Breast reconstruction and risk of arm lymphedema development: A meta-analysis

Charalampos Siotos, Mohamad E. Sebai, Eric L. Wan, Ricardo J. Bello, Mehran Habibi, Damon Cooney, Michele Manahan, Carisa Miller Cooney, Stella M. Seal, Gedge David Rosson

Research output: Contribution to journalArticle

Abstract

Background: Lymphedema remains a significant complication following breast cancer surgery when there is axillary lymph node intervention. Previous systematic reviews have identified risk factors for breast cancer-related lymphedema, including increased BMI, number of lymph nodes dissected and radiotherapy. However, they have not examined the effect of breast reconstruction on lymphedema occurrence. In this systematic review and meta-analysis, we sought to evaluate the association between breast reconstruction (BR) and lymphedema. Methods: We searched PubMed (1966-2016), Embase (1966-2016), Scopus (2004-2016) and Google Scholar (2004-2016) for studies involving breast reconstruction and upper-extremity lymphedema or breast cancer-related lymphedema. Our primary outcome was lymphedema occurrence. We performed a meta-analysis using random effects due to heterogeneity of the studies. Results: Our search strategy identified 934 articles. After screening, 19 studies were included in our meta-analysis evaluating outcomes based on number of patients (7501) or number of breasts surgically treated (2063). Breast reconstruction was significantly associated with lower odds of lymphedema (p < 0.001) compared to mastectomy only or breast-conserving surgery. Lymphedema rates were not statistically significantly different between patients undergoing implant-based or autologous BR. Conclusions: Breast reconstruction is associated with lower rates of lymphedema compared to mastectomy only or breast conserving surgery patients. Although the study does not prove causation, we hypothesize that this association is likely due to multiple factors, including a self-selecting population and mechanisms through which BR may contribute to primary or secondary prevention of lymphedema. Further prospective studies are needed to clarify this beneficial relationship between breast reconstruction and reduced lymphedema risk.

Original languageEnglish (US)
JournalJournal of Plastic, Reconstructive and Aesthetic Surgery
DOIs
StateAccepted/In press - Jan 1 2018

Fingerprint

Lymphedema
Mammaplasty
Meta-Analysis
Arm
Segmental Mastectomy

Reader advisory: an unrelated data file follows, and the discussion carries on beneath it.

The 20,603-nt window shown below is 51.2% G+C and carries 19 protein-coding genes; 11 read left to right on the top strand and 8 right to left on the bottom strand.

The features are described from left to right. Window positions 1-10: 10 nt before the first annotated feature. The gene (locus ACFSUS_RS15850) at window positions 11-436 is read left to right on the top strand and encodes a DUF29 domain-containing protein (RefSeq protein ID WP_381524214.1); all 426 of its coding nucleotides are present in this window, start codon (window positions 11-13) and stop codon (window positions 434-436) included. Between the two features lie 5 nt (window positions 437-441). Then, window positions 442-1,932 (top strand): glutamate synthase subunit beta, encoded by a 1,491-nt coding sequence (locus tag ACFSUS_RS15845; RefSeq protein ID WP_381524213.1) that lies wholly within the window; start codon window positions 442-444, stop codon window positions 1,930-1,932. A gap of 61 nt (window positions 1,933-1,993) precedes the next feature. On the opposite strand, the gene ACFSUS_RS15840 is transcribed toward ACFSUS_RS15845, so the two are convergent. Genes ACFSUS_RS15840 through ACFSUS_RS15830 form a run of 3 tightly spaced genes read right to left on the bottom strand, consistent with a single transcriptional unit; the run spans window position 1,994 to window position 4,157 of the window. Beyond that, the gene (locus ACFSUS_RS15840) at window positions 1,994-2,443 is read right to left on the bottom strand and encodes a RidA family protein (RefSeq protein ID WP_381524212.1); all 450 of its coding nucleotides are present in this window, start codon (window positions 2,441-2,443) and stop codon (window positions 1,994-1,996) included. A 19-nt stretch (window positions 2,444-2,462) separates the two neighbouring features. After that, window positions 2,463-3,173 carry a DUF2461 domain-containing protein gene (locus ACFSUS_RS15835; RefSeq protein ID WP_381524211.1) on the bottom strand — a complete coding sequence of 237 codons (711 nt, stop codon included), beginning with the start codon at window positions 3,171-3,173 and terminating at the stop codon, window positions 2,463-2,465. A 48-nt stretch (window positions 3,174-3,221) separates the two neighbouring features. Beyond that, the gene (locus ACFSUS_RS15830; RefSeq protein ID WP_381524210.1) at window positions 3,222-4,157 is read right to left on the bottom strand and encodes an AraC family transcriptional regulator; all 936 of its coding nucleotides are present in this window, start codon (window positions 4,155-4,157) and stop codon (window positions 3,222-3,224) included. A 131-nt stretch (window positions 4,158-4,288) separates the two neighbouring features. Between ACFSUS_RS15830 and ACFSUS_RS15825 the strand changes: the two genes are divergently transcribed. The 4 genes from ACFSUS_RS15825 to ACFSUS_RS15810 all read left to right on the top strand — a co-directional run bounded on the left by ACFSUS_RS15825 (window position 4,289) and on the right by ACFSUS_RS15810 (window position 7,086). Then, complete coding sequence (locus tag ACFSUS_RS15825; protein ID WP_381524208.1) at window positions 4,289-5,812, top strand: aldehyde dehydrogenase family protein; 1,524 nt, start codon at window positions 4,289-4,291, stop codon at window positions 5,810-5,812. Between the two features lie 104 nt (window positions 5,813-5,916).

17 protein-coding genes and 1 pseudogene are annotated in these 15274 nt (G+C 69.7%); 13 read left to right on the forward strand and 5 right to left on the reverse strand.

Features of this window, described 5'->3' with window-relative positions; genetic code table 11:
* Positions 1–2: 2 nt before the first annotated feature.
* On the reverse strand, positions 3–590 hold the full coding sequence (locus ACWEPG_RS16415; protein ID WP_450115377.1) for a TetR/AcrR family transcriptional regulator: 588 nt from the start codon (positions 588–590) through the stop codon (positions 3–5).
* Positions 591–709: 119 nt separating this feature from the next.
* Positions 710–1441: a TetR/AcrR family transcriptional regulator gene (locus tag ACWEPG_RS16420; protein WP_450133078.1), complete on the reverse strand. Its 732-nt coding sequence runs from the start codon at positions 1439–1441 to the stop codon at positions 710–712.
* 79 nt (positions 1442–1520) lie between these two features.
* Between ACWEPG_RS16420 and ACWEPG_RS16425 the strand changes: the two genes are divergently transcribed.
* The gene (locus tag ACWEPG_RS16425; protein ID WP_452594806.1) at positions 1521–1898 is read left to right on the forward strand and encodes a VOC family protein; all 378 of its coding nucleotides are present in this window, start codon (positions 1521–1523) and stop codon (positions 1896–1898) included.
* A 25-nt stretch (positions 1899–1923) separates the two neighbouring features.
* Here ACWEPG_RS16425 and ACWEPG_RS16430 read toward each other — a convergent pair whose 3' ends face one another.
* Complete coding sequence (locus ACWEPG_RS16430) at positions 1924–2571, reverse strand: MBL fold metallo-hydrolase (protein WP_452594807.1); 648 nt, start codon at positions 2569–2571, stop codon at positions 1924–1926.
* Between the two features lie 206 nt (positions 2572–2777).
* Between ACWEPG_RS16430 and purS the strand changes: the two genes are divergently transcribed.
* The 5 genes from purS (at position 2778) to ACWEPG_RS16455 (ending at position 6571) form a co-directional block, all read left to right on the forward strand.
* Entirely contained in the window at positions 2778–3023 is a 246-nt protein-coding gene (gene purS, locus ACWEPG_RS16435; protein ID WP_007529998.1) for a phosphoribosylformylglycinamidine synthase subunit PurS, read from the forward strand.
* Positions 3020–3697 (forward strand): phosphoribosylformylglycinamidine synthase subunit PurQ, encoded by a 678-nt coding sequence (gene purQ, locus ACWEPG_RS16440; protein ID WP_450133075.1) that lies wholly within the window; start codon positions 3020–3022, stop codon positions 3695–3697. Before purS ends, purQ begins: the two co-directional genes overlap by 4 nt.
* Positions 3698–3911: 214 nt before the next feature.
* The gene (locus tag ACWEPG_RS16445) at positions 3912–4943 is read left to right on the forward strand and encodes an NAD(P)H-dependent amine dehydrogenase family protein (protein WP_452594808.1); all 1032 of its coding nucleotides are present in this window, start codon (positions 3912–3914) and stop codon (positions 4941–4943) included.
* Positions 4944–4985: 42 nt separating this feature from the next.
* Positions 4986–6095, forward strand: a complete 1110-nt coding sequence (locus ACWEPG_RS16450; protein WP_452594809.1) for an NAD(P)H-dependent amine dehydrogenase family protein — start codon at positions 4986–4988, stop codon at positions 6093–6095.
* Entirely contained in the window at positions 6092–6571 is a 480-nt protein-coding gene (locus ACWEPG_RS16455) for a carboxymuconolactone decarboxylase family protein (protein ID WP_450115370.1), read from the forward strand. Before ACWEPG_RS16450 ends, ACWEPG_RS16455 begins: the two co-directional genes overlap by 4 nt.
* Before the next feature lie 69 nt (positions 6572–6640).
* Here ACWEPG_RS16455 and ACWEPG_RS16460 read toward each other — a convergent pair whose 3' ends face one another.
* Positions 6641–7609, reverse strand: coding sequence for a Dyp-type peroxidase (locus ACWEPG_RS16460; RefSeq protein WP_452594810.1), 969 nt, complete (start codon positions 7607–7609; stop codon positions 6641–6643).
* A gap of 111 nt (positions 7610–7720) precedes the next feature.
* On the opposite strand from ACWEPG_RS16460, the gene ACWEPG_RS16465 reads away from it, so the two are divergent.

Mastectomy
Lymph Nodes
Primary Prevention
Secondary Prevention
PubMed
Upper Extremity
Causality
Breast
Radiotherapy
Prospective Studies
Breast Neoplasms

Keywords

  • Breast cancer
  • Breast reconstruction
  • Lymphedema
  • Meta-analysis
  • Upper-extremity lymphedema

ASJC Scopus subject areas

  • Surgery

Cite this

Breast reconstruction and risk of arm lymphedema development : A meta-analysis. / Siotos, Charalampos; Sebai, Mohamad E.; Wan, Eric L.; Bello, Ricardo J.; Habibi, Mehran; Cooney, Damon; Manahan, Michele; Cooney, Carisa Miller; Seal, Stella M.; Rosson, Gedge David.

In: Journal of Plastic, Reconstructive and Aesthetic Surgery, 01.01.2018.

Research output: Contribution to journalArticle

@article{17176227e33849b6bb36db4a2af22109,
title = "Breast reconstruction and risk of arm lymphedema development: A meta-analysis",
abstract = "Background: Lymphedema remains a significant complication following breast cancer surgery when there is axillary lymph node intervention. Previous systematic reviews have identified risk factors for breast cancer-related lymphedema, including increased BMI, number of lymph nodes dissected and radiotherapy. However, they have not examined the effect of breast reconstruction on lymphedema occurrence. In this systematic review and meta-analysis, we sought to evaluate the association between breast reconstruction (BR) and lymphedema. Methods: We searched PubMed (1966-2016), Embase (1966-2016), Scopus (2004-2016) and Google Scholar (2004-2016) for studies involving breast reconstruction and upper-extremity lymphedema or breast cancer-related lymphedema. Our primary outcome was lymphedema occurrence. We performed a meta-analysis using random effects due to heterogeneity of the studies. Results: Our search strategy identified 934 articles. After screening, 19 studies were included in our meta-analysis evaluating outcomes based on number of patients (7501) or number of breasts surgically treated (2063). Breast reconstruction was significantly associated with lower odds of lymphedema (p < 0.001) compared to mastectomy only or breast-conserving surgery. Lymphedema rates were not statistically significantly different between patients undergoing implant-based or autologous BR. Conclusions: Breast reconstruction is associated with lower rates of lymphedema compared to mastectomy only or breast conserving surgery patients. Although the study does not prove causation, we hypothesize that this association is likely due to multiple factors, including a self-selecting population and mechanisms through which BR may contribute to primary or secondary prevention of lymphedema. Further prospective studies are needed to clarify this beneficial relationship between breast reconstruction and reduced lymphedema risk.",